South America is about to get a little bit closer to North America - no, not from continental drift - but from a new nonstop service between San Francisco and Lima, Peru, aboard LAN Airlines. The four times weekly flights are set to start July 1.
This will make San Francisco the fourth United States gateway for Chile-based LAN, considered by many airline pundits to be South America's best airline. I haven't flown all of South America's many national and regional airlines, to be sure, but I share the high regard for LAN, an 80-year-old company that also flies to New York, Los Angeles and Miami.
My wife and I flew on LAN in 2007 during our first visit to South America and were impressed by the smart cabin crew, the toothsome food, the modern aircraft and a generally fine record of punctuality. (There was a one-hour delay in our departure from Santiago, Chile to Mendoza, Argentina; it happens.) All told, our three short-haul flights between stylish Santiago, Mendoza with its high, dry wine country, and Buenos Aires with its hearty food and superb cafe life, were among the highlights of our trip. Of course, it would have been nice to fly Down Under from Up Over on LAN, too.
Come July 1, that will be possible. Nonstop San Francisco-Lima service, with connections to major South American cities such as Sao Paolo, Brazil, will run on Monday, Tuesday, Thursday and Saturday. LAN, a member of the oneworld alliance with British Airways, Qantas, American Airlines and others, plans to fly with business class (think 100 percent fully flat sleepers and individual 15.4-inch video screens) and economy class on the long-haul route (think complimentary wine and liquor and more than 350 music CDs). So, it shouldn't be too painful.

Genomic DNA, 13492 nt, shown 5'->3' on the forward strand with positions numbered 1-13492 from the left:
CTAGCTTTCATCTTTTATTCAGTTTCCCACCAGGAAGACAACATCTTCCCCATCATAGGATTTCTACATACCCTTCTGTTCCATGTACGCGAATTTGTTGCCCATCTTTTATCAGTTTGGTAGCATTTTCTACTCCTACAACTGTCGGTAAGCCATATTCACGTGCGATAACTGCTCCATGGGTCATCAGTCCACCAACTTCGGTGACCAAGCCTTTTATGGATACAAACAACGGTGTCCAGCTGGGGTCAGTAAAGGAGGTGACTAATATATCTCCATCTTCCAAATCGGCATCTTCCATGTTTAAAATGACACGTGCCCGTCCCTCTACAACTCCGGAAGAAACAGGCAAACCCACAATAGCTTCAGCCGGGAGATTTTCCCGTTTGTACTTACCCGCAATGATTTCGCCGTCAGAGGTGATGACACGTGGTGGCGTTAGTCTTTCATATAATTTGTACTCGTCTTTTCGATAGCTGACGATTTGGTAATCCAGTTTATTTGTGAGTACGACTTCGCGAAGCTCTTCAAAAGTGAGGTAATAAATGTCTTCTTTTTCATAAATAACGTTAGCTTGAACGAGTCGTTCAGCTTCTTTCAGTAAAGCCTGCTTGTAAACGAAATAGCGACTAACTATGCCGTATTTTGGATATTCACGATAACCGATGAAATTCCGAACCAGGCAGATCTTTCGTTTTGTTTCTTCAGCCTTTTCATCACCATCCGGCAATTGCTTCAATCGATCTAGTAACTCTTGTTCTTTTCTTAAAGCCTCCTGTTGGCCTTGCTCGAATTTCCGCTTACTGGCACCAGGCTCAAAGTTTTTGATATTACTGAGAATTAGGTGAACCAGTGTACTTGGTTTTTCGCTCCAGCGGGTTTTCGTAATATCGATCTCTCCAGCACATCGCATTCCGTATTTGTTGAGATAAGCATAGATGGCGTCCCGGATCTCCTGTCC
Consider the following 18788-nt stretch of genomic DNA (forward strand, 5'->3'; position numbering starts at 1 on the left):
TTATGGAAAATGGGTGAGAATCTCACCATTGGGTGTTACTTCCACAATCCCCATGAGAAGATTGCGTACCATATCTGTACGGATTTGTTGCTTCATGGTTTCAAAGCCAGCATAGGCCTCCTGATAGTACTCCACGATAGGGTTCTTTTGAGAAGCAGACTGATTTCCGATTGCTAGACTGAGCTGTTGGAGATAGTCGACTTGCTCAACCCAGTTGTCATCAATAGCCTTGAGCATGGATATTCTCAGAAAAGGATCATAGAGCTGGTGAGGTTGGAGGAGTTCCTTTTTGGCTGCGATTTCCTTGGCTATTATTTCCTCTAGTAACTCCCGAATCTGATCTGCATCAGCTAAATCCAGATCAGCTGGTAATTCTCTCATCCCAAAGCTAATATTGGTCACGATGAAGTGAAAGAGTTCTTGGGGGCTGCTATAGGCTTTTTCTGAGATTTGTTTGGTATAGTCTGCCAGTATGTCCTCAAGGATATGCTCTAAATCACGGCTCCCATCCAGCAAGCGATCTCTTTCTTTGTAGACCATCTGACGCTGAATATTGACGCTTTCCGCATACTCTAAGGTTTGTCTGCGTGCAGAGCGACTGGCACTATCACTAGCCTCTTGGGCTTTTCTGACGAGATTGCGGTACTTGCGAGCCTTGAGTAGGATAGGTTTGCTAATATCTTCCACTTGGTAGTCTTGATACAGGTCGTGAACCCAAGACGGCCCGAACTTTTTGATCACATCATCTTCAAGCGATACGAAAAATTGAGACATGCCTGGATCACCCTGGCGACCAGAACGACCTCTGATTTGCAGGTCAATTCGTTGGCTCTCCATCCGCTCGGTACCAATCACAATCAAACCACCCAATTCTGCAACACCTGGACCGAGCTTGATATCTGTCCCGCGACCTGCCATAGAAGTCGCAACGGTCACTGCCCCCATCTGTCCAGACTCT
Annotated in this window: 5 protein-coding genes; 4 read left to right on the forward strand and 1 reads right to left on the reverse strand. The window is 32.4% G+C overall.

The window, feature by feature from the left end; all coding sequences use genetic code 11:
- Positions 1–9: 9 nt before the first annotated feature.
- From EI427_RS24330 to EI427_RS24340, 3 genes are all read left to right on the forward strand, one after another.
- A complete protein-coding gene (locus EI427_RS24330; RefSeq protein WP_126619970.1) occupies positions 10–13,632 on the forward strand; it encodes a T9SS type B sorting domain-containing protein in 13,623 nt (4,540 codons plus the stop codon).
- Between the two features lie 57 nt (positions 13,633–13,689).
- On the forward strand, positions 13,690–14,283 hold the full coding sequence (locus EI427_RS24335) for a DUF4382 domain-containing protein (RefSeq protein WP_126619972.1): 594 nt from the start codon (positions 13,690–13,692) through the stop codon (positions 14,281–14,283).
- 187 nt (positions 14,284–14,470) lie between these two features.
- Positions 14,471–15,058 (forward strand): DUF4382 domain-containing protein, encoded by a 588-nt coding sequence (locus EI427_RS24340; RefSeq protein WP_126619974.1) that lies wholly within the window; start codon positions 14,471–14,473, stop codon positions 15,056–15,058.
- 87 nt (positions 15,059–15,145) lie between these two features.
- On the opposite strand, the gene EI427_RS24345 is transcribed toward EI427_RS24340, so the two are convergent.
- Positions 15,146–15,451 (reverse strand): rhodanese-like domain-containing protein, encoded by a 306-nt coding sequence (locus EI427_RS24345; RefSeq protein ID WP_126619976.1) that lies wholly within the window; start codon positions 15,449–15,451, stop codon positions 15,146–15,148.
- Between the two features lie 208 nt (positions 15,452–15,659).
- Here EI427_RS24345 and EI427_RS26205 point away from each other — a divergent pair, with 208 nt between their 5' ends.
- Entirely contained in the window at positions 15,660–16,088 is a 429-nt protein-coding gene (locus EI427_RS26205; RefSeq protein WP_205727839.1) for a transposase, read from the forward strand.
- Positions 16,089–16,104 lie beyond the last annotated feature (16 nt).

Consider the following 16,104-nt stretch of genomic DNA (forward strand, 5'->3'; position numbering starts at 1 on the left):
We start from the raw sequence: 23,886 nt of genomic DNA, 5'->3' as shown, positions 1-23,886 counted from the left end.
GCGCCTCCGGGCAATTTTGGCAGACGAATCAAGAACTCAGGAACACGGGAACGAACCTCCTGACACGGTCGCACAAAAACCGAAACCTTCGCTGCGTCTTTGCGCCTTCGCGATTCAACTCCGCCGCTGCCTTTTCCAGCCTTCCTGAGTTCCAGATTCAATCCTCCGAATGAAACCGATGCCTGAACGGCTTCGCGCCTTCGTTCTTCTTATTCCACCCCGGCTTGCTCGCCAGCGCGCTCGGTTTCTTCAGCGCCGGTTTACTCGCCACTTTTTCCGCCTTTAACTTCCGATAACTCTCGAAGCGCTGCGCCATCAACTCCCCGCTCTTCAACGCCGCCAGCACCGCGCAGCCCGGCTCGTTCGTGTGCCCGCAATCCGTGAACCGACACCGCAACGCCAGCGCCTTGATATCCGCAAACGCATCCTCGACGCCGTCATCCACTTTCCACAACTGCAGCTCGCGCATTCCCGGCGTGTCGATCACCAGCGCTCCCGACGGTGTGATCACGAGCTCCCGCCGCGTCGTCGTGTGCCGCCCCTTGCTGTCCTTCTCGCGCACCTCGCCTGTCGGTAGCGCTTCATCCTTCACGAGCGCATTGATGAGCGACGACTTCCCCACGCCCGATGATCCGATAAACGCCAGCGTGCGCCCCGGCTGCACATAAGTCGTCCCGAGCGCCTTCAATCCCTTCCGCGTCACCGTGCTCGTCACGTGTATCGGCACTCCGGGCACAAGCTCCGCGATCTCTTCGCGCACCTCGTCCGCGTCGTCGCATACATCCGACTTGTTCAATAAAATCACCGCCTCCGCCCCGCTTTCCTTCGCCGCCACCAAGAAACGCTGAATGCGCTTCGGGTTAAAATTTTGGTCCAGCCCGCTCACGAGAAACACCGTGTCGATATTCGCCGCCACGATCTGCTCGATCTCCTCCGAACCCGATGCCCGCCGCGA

Despite the global recession, LAN is one of the few international carriers that seems to be doing alright. Aviation is continuing to grow in Latin America and LAN has a rep for being well-managed. LAN actually moved up requested delivery of Boeing's soon-to-launch B787 Dreamliner to 2011 from 2014, a rare move. Certainly, the airline's executives sound confident.
"This announcement represents LAN and its affiliates' continued commitment to growth in North America and expanding the travel options available to its passengers in this market,'' said Pablo Yunis, vice president of North America and the Caribbean, of the forthcoming San Francisco service.
LAN plans to fly the new route using Boeing B767-300s configured for 221 passengers.